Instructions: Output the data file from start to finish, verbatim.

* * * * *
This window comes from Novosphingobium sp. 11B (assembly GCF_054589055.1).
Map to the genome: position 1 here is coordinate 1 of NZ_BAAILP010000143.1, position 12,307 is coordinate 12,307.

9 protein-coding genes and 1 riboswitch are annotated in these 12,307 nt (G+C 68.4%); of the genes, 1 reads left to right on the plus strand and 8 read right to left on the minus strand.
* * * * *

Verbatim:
This window comes from Novosphingobium sp. 11B (assembly GCF_054589055.1).
Map to the genome: position 1 here is coordinate 1 of NZ_BAAILP010000143.1, position 12,307 is coordinate 12,307.

9 protein-coding genes and 1 riboswitch are annotated in these 12,307 nt (G+C 68.4%); of the genes, 1 reads left to right on the plus strand and 8 read right to left on the minus strand.